Data from national surveys shows that the situation for youth employment in South America is precarious, and partly in light of Middle East instability, governments need to implement public-private measures to improve labor conditions for youth.
Fernando Prada of FORO writes,
Data from national surveys confirms that South American labor markets have improved along with the economies in the region. Table 1 shows three trends in labor markets for youths.
First, unemployment has been declining between 2002-04 and 2007-09, but it is consistently higher in youths than the population as a whole…Second, the informal sector absorbs a great share of youth jobs. Only in Chile does the informal sector account for less than 40 percent of total youth employment…Third, young people’s salaries are a fraction of the labor market average. In the 2002-04 period, their salaries were between half (Chile and Uruguay) and 70 percent (Bolivia and Venezuela) of average national monthly income. Yet salaries for youths have grown faster than the national average. Nevertheless, there are signs that a turbulent international economic context is affecting labor markets in the first quarter of 2011.
Un- and under-employment were key factors in Middle East instability, highlighting the need to improve labor markets in South America. The youth employment challenge has traditionally been overlooked, but governments are applying three types of policies in response, and this is opening opportunities for public-private win-win solutions.
“Analysts agree that a key factor fueling Middle East instability is the lack of opportunities for youths in labor markets.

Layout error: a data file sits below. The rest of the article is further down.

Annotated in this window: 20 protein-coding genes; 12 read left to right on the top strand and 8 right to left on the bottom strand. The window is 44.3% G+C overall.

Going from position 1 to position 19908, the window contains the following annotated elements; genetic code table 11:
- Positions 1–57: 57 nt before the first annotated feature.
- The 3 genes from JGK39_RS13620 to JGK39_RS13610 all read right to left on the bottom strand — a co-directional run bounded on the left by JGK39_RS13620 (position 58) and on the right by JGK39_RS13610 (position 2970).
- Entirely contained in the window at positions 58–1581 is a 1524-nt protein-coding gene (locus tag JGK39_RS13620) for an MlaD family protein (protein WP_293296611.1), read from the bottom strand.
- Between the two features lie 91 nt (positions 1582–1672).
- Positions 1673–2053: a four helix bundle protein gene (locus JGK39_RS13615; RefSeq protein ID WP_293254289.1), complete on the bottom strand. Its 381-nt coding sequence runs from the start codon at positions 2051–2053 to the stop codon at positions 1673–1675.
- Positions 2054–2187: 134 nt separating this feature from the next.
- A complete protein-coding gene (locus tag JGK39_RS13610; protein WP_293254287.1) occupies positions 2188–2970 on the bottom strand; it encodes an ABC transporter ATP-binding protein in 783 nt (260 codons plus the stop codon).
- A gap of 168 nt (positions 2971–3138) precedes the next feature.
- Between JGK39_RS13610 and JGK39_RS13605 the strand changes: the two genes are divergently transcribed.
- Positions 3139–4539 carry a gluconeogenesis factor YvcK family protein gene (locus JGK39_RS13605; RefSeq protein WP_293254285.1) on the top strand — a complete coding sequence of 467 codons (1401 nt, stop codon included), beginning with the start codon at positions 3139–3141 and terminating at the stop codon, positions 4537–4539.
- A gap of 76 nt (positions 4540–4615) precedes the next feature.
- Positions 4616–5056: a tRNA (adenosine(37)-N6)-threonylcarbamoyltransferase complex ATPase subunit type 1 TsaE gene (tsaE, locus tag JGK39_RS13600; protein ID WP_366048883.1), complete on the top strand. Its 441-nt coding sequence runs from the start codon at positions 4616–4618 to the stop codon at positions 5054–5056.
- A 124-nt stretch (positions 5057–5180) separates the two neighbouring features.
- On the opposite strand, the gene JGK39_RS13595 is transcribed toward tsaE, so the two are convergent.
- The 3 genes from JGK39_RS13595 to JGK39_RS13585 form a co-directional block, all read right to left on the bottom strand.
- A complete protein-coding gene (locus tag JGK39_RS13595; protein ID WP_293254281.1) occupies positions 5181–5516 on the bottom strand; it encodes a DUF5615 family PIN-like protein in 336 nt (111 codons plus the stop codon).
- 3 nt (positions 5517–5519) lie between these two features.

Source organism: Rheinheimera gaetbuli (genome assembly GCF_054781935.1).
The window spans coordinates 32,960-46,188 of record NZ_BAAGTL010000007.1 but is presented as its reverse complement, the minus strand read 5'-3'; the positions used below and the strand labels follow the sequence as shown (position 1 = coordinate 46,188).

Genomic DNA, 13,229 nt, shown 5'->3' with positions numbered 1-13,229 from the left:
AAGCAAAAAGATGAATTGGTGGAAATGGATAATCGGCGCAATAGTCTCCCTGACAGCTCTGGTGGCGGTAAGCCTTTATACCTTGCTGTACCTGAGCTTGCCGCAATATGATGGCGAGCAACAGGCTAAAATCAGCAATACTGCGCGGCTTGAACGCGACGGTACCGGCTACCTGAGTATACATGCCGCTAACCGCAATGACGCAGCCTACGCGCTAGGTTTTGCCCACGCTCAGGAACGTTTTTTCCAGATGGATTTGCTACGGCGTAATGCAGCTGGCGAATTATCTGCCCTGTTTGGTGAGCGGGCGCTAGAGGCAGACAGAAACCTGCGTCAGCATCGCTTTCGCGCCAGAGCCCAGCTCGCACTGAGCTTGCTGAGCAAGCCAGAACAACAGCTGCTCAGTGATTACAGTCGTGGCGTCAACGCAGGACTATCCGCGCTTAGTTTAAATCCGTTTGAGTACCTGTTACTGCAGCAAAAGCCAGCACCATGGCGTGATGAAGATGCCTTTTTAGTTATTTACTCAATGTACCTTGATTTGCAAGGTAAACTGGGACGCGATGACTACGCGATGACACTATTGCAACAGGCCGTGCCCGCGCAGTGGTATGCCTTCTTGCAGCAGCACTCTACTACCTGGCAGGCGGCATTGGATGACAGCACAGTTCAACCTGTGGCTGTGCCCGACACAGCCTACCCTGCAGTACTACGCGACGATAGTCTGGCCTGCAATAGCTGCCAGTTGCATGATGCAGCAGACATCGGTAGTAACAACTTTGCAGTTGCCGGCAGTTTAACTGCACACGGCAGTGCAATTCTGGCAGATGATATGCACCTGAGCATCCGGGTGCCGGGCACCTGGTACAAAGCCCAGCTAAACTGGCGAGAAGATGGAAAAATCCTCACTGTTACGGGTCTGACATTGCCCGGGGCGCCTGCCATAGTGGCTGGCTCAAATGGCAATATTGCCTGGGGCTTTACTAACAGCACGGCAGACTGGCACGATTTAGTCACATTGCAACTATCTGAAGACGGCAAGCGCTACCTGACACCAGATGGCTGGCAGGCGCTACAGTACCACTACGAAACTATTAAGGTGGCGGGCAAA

Governments are applying three types of policies to address problems in youth labor markets: (i) improving education to increase labor force productivity;5 (ii) improving labor conditions for young people through mechanisms like laws against salary discrimination, subsidies to firms that hire youths, and public labor programs; and (iii) developing public-private programs to promote youth employability, entrepreneurship, and improve self-generated jobs. Public-private initiatives in particular have emerged as a noteworthy trend promoting youth participation in labor markets. Economic growth has created an opportunity to design market-friendly public policies that can contribute to mobilize additional resources from the private sector.”
FORO March 2011 pages 2-3:
Diaz, J. and M. Jaramillo (2006), An evaluation of the Peruvian Youth labor training program PROJOVEN, Office of Evaluation and Oversight Working Paper OVE/WP-10/06).
Organización Internacional del Trabajo (2010), Trabajo decente y juventud en América Latina, Lima OIT: Proyecto Promoción del Empleo Juvenil en América Latina (Prejal). Available in http://prejal.oit.org.pe/prejal/docs/TDJ_AL_2010FINAL.pdf